Buffalo-based CleanSlate UV has developed a machine, approved by the U.S. EPA, that company officials say can kill 99.99 percent of germs on your cell phone or other hand held device or instrument.
A Utah-based competitor claims it can do the same thing, but CleanSlate officials say the Utah company, PhoneSoap LLC is misleading potential customers by offering proof that is unsubstantiated.
CleanSlate was developed as an alternative to sanitary wipes. where a quick disinfectant is a critical factor–in hospitals, food processing facilities, and critical care locations generally turn to disinfect cell phones, and small instruments.
As CleanSlate CEO Taylor Mann points out, constant use of sanitary wipes can cause deterioration, “The chemicals often corrode screens, or damage the materials that phones and cases are made of, or people are simply just not using them.”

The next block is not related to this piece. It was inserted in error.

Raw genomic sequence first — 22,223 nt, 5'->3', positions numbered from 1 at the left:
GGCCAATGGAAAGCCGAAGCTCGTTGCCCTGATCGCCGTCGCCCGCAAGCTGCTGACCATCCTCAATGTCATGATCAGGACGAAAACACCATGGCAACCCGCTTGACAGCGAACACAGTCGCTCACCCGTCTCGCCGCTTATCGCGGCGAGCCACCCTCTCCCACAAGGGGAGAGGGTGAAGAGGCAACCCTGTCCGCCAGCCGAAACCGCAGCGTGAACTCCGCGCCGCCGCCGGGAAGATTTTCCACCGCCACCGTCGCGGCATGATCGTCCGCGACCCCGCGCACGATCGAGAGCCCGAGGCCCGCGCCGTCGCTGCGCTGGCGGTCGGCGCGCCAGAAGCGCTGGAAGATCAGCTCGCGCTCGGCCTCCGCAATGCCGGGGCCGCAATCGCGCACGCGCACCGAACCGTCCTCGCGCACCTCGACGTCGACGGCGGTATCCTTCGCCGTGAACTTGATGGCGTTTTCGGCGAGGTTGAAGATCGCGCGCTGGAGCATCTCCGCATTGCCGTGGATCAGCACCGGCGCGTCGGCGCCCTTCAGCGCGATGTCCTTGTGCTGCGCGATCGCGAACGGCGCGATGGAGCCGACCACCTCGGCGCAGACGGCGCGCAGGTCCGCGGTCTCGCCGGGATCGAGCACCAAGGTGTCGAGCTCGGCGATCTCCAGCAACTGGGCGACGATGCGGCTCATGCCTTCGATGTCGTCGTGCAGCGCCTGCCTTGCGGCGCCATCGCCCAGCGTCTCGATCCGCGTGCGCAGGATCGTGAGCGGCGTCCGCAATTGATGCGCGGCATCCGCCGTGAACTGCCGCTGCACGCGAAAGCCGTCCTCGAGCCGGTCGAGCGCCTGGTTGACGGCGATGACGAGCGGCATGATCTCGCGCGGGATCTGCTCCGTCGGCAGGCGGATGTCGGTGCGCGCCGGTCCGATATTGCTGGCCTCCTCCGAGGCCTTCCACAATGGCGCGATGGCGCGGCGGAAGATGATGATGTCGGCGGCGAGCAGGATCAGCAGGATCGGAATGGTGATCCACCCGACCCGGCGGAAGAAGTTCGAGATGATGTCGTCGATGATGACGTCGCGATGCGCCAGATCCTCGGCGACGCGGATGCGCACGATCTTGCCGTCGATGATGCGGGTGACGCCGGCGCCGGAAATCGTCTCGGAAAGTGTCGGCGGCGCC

With financial incentives provided by New York’s 43North competition, Mann developed the CleanSlate UV, a bread box size machine that uses ultraviolet light to disinfect cell phones and other small devices of even the most drug-resistant pathogens or “superbugs”, in 30 seconds.
PhoneSoap offers a model that is smaller to disinfect cell phones and uses ultraviolet tubes, too, but the Utah company is now marketing a larger model for industrial use, called the PhoneSoap Med+ that the company says can disinfect small medical instruments.
CleanSlate says the testing protocol PhoneSoap has cited to promote its Med+ is inappropriate, and Mann filed a complaint with the Federal Trade Commission objecting to PhoneSoap’s “deceptive marketing”.
“They seem to have taken the same testing standards they used for a consumer product and ported that over to the hospital world, which you cannot do,” and Mann said a hospital grade test for efficiency requires more stringent standards.
News 4 reached out to PhoneSoap LLC officials for comment, without success. The Federal Trade Commission was also contacted to confirm CleanSlate UV’s complaint, but the agency is closed due to the government’s partial shutdown.